The article will talk about a very simple protocol that can be used to attack networks. Consider what the protocol consists of and what tools are available to work with it.
ARP master data
Address Resolution Protocol (ARP) is a protocol that allows you to determine the MAC address of a device from a known IP address, although you can use the protocol to simply collect all the data about the subnet.
The protocol has been known for almost 40 years! (Considering the IPv4 version) The protocol description is in RFC 826. The RFC had several updates that dealt with various parts of the protocol, here are some of them:
RFC 5227 – recommendations for troubleshooting address conflicts if multiple devices use the same IP address,
RFC 5494 – description of extensions that can be used to work with various protocols. Among them: HYPERChannel, DHCP options, ATM ARP, HARP, Dual Mac FDDI, MAPOS, FC, DNS DHCID,
The whole operation of the protocol can be roughly divided into 3 steps, which it must process every time operating systems or devices on the network try to collect information about the subnet. Below is a list of steps:
The device that is used to collect data collects a special request that will be sent to the entire subnet.
All hosts on the subnet must respond if the requested data matches their characteristics (MAC or IP address).
If the data of the request matched the data of the one who received the request, then he must respond with a pair of MAC address and IP address values.
The received data should be stored in a structure –
ARP таблице. Depending on the implementation, this table can be updated, or it can be filled in once and used continuously while the device is connected to the network. By the way, the ARP table in all popular operating systems can be displayed with the commands:
The structure of the package that is used to work with the protocol:
Tools for interaction and attacks
Let’s divide the set of tools for working with the protocol into several classes:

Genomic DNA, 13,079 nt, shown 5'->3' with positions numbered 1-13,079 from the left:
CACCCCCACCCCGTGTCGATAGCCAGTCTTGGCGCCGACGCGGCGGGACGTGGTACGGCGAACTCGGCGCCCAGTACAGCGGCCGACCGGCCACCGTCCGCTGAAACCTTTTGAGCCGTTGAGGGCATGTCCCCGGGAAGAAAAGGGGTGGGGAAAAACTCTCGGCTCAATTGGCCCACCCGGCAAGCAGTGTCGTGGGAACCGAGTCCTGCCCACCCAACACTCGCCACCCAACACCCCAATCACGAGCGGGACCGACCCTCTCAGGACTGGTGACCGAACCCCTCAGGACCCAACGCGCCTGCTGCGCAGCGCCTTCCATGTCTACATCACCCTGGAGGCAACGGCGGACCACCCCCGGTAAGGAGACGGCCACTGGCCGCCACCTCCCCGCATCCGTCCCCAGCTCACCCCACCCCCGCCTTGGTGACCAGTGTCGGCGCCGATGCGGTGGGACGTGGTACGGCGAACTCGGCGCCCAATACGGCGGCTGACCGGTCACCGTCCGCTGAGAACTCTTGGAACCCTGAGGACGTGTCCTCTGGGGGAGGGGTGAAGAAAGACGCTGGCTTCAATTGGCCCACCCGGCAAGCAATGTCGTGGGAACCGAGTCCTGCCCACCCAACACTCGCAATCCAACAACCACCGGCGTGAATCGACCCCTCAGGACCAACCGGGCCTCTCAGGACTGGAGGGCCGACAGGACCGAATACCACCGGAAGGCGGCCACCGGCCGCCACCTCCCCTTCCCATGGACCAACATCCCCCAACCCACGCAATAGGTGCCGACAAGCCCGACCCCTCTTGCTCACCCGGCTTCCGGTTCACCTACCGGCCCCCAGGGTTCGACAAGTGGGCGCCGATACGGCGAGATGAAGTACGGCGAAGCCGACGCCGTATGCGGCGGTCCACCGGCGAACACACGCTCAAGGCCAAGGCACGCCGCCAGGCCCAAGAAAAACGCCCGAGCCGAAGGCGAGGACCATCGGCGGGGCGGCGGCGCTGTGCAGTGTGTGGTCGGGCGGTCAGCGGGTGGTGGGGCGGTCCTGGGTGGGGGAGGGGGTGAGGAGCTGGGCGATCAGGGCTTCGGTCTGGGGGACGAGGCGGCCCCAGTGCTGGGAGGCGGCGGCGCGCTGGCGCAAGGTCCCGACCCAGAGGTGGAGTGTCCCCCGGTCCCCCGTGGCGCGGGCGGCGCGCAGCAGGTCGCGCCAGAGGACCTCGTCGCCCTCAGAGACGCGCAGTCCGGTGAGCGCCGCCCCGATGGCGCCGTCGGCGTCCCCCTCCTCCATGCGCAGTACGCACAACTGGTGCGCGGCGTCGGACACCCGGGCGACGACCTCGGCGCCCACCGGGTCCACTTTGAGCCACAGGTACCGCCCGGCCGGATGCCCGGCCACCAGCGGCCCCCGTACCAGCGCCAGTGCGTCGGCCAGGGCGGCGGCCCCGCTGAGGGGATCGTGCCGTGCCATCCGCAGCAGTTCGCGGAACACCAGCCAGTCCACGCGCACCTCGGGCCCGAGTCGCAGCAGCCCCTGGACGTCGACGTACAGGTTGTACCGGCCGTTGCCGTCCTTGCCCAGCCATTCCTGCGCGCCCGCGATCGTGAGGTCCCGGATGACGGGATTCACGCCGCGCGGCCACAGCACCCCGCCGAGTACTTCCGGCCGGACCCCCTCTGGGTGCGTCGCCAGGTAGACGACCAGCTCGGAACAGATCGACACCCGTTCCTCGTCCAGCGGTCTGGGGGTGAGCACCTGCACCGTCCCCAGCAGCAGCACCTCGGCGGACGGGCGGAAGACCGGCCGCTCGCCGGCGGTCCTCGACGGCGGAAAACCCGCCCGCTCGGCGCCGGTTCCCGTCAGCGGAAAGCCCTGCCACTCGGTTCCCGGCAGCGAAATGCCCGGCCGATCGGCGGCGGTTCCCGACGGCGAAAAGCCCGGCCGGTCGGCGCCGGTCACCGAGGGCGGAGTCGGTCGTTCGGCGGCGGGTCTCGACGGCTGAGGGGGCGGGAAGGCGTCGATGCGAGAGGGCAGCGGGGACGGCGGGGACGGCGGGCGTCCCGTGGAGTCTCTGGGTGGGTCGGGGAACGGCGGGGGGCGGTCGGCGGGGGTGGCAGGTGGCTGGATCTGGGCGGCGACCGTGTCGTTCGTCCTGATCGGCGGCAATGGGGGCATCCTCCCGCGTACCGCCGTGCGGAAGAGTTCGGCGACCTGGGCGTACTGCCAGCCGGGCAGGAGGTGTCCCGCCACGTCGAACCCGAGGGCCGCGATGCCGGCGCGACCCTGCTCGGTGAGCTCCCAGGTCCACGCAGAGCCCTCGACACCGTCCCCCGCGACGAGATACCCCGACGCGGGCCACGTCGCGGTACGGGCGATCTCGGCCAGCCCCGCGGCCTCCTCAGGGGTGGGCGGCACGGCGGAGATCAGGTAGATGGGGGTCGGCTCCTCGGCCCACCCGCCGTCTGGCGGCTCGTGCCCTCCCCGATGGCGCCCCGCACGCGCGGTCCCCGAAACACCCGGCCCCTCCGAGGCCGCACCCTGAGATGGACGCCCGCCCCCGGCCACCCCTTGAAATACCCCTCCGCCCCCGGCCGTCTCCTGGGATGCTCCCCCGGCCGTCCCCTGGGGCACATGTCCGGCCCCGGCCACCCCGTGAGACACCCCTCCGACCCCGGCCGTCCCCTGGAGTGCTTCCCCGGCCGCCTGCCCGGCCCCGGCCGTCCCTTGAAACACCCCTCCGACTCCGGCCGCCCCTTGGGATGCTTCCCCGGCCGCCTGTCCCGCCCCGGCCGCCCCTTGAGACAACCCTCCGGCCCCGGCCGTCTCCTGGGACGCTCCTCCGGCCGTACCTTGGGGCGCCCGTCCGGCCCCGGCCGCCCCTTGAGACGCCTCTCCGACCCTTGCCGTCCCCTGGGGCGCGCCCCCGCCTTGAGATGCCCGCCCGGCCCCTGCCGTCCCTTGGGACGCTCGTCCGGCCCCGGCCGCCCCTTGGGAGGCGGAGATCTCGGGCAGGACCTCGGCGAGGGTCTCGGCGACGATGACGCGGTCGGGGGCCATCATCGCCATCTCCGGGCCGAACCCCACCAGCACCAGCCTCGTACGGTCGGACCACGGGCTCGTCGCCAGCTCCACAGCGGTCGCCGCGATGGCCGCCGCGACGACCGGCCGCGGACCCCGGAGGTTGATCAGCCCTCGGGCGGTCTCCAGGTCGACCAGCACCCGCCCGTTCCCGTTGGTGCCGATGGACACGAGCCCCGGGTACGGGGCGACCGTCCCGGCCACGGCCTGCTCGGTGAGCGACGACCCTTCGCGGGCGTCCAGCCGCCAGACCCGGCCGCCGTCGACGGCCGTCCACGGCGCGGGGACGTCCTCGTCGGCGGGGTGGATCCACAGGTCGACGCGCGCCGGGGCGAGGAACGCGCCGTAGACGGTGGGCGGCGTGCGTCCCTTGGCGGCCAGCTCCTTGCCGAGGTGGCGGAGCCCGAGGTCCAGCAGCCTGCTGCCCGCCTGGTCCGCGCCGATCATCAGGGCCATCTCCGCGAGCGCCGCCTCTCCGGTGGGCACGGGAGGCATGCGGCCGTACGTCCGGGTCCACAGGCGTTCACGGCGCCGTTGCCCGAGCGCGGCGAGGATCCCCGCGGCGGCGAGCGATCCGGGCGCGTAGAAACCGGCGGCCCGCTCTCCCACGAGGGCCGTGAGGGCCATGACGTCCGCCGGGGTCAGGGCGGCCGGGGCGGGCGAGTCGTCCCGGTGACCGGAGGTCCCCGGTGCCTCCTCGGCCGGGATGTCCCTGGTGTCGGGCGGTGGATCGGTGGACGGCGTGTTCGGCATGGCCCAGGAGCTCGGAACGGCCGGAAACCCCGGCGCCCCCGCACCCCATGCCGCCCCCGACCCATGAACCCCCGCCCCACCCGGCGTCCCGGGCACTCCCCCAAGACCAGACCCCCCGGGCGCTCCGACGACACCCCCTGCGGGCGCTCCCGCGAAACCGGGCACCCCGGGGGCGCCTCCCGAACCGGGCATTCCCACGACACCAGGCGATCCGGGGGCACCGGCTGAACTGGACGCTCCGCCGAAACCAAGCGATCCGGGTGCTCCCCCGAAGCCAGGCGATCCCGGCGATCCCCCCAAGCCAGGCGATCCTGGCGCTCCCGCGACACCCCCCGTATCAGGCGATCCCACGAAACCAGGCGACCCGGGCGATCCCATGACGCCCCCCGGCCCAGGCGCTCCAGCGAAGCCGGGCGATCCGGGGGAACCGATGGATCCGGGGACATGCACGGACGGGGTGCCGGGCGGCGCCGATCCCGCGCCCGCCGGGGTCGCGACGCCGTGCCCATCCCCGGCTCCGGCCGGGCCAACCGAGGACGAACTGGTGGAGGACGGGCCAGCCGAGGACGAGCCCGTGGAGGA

Creating and Manipulating Package Options
Collecting data from the RFC and theoretically representing what the package consists of is only half the battle, now you need to look at the implementation, as it sometimes differs. To do this, you can use tools that are called sniffers. The most popular of them:
Tools are an interface that allows you to view specific data that network members fill out. Below is a variant of the parsed ARP packet opened in WireShark:
Thanks to the application interface, you can analyze how well the protocol works in terms of RFC and you can try to find data that could be used to destabilize the network. The test data that was recorded for display can be found here.
Creating and Manipulating Package Options
This set of tools involves low-level work with the package structure. Therefore, the tools will either be libraries for working with network interfaces and a protocol, or it will be specialized software that can allow you to manipulate individual fields of the package.
The most popular library-tool can be considered Scapy. This is both a library and an interactive tool at the same time, with its help, knowing only the basic elements of the Python programming language, you can fill in all the fields of the packages and send them to the network.
An example of a created package in Scapy:
Let’s try to make a custom package and send it to the network, the network 192.168.0.1/24 is used as a test, we will send the request for a non-existent device at 192.168.0.111. The listing of the mini application will look like this: